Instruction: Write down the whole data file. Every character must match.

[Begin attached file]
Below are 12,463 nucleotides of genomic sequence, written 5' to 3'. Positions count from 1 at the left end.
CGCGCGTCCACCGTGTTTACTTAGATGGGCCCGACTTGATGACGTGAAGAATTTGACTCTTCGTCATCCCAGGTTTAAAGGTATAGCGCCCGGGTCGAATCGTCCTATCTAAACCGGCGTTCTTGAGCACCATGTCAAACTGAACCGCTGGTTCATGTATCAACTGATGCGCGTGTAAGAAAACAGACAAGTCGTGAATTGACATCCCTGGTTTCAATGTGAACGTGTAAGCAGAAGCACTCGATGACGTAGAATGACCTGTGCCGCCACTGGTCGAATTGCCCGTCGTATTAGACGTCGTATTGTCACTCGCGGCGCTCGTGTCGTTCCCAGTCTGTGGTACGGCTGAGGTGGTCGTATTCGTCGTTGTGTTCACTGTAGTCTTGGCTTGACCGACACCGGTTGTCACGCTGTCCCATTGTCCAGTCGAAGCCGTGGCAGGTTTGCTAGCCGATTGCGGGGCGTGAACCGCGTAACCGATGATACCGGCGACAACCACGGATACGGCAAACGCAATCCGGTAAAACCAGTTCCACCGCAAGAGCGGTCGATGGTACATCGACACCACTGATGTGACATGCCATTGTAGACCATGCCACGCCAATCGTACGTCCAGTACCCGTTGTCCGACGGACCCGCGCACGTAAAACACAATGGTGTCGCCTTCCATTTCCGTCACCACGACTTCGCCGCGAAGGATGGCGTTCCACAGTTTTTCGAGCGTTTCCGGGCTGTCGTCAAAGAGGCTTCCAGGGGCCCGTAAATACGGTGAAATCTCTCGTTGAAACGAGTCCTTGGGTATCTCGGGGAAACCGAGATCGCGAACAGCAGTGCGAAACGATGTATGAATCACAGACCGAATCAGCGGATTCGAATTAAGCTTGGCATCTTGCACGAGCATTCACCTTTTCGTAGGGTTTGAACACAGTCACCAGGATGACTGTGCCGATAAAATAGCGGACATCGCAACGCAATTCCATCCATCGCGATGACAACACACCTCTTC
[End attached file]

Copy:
Below are 12,463 nucleotides of genomic sequence, written 5' to 3'. Positions count from 1 at the left end.
CGCGCGTCCACCGTGTTTACTTAGATGGGCCCGACTTGATGACGTGAAGAATTTGACTCTTCGTCATCCCAGGTTTAAAGGTATAGCGCCCGGGTCGAATCGTCCTATCTAAACCGGCGTTCTTGAGCACCATGTCAAACTGAACCGCTGGTTCATGTATCAACTGATGCGCGTGTAAGAAAACAGACAAGTCGTGAATTGACATCCCTGGTTTCAATGTGAACGTGTAAGCAGAAGCACTCGATGACGTAGAATGACCTGTGCCGCCACTGGTCGAATTGCCCGTCGTATTAGACGTCGTATTGTCACTCGCGGCGCTCGTGTCGTTCCCAGTCTGTGGTACGGCTGAGGTGGTCGTATTCGTCGTTGTGTTCACTGTAGTCTTGGCTTGACCGACACCGGTTGTCACGCTGTCCCATTGTCCAGTCGAAGCCGTGGCAGGTTTGCTAGCCGATTGCGGGGCGTGAACCGCGTAACCGATGATACCGGCGACAACCACGGATACGGCAAACGCAATCCGGTAAAACCAGTTCCACCGCAAGAGCGGTCGATGGTACATCGACACCACTGATGTGACATGCCATTGTAGACCATGCCACGCCAATCGTACGTCCAGTACCCGTTGTCCGACGGACCCGCGCACGTAAAACACAATGGTGTCGCCTTCCATTTCCGTCACCACGACTTCGCCGCGAAGGATGGCGTTCCACAGTTTTTCGAGCGTTTCCGGGCTGTCGTCAAAGAGGCTTCCAGGGGCCCGTAAATACGGTGAAATCTCTCGTTGAAACGAGTCCTTGGGTATCTCGGGGAAACCGAGATCGCGAACAGCAGTGCGAAACGATGTATGAATCACAGACCGAATCAGCGGATTCGAATTAAGCTTGGCATCTTGCACGAGCATTCACCTTTTCGTAGGGTTTGAACACAGTCACCAGGATGACTGTGCCGATAAAATAGCGGACATCGCAACGCAATTCCATCCATCGCGATGACAACACACCTCTTC